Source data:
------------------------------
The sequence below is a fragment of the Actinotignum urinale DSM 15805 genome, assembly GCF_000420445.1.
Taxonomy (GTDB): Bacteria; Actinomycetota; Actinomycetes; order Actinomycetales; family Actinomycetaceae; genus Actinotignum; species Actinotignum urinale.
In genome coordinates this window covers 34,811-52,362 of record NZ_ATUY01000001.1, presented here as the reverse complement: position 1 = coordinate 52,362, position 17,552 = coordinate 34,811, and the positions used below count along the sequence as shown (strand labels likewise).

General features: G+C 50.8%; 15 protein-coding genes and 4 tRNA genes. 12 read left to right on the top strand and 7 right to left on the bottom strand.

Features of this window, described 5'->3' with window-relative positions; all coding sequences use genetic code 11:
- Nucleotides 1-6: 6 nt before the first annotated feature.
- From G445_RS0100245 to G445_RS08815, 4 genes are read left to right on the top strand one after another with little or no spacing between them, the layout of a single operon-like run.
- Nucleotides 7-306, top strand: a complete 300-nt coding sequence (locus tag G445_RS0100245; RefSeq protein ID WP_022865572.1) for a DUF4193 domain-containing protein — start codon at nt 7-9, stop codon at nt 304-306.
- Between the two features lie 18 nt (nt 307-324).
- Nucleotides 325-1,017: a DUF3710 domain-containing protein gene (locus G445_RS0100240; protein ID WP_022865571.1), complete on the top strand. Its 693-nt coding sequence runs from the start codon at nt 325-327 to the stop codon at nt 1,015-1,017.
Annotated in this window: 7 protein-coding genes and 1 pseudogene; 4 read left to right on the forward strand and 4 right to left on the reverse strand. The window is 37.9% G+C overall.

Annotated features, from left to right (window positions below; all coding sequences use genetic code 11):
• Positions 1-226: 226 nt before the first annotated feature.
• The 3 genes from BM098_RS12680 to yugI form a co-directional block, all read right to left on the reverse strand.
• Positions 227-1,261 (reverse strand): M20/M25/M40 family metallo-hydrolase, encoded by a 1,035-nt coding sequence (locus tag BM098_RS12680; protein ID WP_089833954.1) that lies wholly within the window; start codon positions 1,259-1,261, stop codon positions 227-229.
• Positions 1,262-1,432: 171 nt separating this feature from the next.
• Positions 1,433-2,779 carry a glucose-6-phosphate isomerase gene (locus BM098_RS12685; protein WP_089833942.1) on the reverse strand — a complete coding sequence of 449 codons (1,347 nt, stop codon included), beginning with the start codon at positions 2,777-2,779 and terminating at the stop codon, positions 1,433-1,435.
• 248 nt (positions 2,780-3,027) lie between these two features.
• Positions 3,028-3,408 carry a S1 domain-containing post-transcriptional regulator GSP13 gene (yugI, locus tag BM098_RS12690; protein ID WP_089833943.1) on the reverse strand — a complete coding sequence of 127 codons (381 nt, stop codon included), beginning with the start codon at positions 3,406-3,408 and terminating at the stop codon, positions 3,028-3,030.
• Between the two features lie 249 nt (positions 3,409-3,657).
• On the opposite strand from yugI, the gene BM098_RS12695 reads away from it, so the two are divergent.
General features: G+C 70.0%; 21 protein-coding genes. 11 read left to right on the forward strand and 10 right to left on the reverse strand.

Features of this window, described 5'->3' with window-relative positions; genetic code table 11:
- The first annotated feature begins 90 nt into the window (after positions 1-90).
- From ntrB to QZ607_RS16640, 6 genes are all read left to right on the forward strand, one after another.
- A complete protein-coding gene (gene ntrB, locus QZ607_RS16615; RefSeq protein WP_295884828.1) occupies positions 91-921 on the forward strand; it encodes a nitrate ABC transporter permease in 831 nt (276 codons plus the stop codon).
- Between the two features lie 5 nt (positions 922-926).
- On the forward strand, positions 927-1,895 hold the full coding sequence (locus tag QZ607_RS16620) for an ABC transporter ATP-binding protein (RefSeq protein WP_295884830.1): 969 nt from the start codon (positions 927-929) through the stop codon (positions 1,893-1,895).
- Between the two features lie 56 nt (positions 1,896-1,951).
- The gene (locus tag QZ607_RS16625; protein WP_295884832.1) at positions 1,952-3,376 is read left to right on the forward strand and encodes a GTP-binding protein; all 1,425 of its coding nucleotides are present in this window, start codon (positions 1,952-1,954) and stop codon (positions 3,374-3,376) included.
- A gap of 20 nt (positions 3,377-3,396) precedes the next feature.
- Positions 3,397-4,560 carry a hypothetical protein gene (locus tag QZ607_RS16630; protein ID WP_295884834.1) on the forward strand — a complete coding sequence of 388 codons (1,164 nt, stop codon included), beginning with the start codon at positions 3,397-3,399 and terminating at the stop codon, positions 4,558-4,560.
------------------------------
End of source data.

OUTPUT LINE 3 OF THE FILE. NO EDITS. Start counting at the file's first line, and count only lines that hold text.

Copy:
In genome coordinates this window covers 34,811-52,362 of record NZ_ATUY01000001.1, presented here as the reverse complement: position 1 = coordinate 52,362, position 17,552 = coordinate 34,811, and the positions used below count along the sequence as shown (strand labels likewise).